ALL THAT DAMPNESS AND RECKLESSNESS / GLADLY AND LIGHTLY / AND THERE IT IS AGAIN–BEAUTY THE BRAVE, THE EXEMPLARY / BLAZING OPEN

Recklessness . . . gladly . . . rambunctious . . . shining . . . our  show today takes its title from Mary Oliver,  “ALL THAT DAMPNESS AND RECKLESSNESS/GLADLY AND LIGHTLY,/ AND THERE IT IS AGAIN–BEAUTY THE BRAVE, THE EXEMPLARY,/BLAZING OPEN,” and CONNIE ELLISOR, “THE HEART IS RAMBUNCTIOUS,  RAUCOUS,  NERVY, SOLICITOUS, STRIDENT, and…

Morten Lauridsen, Sure On This Shining Night
Sure on this shining night/of star-made shadows round,/kindness must watch for me/This side the ground/The late year lies down the north/All is healed, all is health./ High summer holds the earth,/Hearts all whole./Sure on this shining night/I weep for wonder,/Wandr’ing far alone/Of shadows on the stars.”

Mary Olliver asks us, Do you love this world?/Do you cherish your humble and silky life? . . . Do you also hurry, half-dressed and barefoot, into the garden?” We consider poems of fishing and gardens and how this world is loved by poets who show us humble lives that glisten with grace of wonder–and hear how we begin half-dressed with Oliver and end up with Rumi, naked in the garden.

Our music notes give you a sense of what we’re after:
After D.H. Lawrence fish poem, ending, “In the beginning Jesus was called the Fish and in the end,” we hear van Morrison, And It Stoned Me. 
Right after Billy Collins’ poem about fish on his plate, “it began to stare up at me with its one flat iridescent eye,” we hear Taj Mahal, I’m  a going fishing, my baby’s going fishing too.
After the poem, “The Wind Blows Through My Heart,” by Deborah Digges, we hear Blackberry Winter, Connie Ellisor.
After we talk about National Parks and Yosemite’s twin valley, Hetch Hetchy, we hear about “Resurrection Enginnering,” followed by Withered Hand, New Gods.  
 
After Robert Burns, “The Banks of the Devon,” we hear a “new year” song by this poet, Auld Lang Syne.
 
..When we hear how “a child will find history a story of redemption,” we hear Leonard Cohen, Halleluiah. 
Last song at closing Rumi poems, “A House for the Naked,” and “Like Sunlight Upon the Earth,” Eric Clapton, Sunshine of Your Love, Cream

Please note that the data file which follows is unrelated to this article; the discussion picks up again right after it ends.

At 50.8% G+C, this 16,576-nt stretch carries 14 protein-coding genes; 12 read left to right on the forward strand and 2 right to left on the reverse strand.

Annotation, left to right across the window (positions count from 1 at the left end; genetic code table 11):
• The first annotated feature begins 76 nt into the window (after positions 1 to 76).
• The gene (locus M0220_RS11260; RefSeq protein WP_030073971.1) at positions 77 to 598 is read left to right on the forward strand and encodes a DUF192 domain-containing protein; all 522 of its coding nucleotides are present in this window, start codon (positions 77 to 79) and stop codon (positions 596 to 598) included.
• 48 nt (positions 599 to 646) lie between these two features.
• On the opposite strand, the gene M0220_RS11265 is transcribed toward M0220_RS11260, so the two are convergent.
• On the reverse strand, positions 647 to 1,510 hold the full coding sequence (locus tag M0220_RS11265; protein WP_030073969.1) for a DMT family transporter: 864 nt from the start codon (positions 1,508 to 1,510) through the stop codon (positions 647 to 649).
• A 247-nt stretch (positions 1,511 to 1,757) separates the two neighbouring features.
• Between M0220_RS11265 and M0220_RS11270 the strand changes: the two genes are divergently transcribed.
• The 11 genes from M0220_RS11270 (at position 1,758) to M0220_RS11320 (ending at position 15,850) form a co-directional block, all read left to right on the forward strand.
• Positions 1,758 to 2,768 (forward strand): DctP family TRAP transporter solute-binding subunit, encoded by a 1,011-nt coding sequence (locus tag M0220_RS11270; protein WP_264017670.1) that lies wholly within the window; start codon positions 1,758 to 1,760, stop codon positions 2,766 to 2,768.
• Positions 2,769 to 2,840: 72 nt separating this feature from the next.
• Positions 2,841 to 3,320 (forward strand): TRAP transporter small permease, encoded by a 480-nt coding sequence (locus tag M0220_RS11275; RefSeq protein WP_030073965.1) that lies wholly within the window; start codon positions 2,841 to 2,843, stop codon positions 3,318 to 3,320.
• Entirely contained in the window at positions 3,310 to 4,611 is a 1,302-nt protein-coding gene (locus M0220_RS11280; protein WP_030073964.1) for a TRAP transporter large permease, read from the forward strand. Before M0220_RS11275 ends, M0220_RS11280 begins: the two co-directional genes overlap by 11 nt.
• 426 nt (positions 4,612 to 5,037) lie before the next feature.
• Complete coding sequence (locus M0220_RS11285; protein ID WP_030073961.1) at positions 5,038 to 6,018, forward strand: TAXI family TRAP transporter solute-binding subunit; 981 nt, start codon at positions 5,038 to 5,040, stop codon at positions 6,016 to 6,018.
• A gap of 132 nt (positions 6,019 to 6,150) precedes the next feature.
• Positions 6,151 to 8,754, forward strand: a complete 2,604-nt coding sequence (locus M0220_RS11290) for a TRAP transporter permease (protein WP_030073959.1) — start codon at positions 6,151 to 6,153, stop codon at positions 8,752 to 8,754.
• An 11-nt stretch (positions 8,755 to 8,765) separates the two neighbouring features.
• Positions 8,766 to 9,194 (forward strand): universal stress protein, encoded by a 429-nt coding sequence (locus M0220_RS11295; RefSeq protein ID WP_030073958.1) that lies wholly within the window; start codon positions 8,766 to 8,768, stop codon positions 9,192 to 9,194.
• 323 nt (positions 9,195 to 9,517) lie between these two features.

In just Spring–when the world is mud-luscious and puddle-wonderful, in e.e. cummings’ paean to Spring, and his “i who have died am alive again today/and this is the sun’s birthday, and this is the birth/ day of life, and love, and of wings, and of the gay/ great happening illimitably earth,” on this Easter Sunday, on our Poetry Slow Down, radiomonterey.com, I’m your host Professor Barbara Mossberg, with Producer Zappa Johns, so excited to be with you in this wild and wet time of year, drenched and falling down and rising up, rivers and mountains, flowers, hearts . . . there are floods and blossoms, it’s tremendous transitions . . . we’ll hear poems dripping and muddy that have gone fishing and been gardening, A.K. Rallings, D.H. Lawrence, Billy Collins, Hafiz, Melanie Waters, Stanley Kunitz, Theodore Roethke, W.S. Merwirn, Gerard Manley Hopkins, Deborah Digges, Charles Tripi, Alva Havard, Faiz Ahmed Faiz, Zeeya Aspandiar,  Robert Burns, Sarah Hovet, Emily Dickinson, and your host chime in (hear hear!). I love these poems–awed and humbled to be reading their silky rambunctiousness, their hopeful earnest visions of what is possible for us–in Merwin’s words, it’s not too late . . . if we pay attention. These poems are all about paying attention!
Thank you for joining in this movement to bring poetry’s news to the civic space, poems that engage this world of ours in which, in visions of hope and history, we live again, and again.
© Barbara Mossberg 2016

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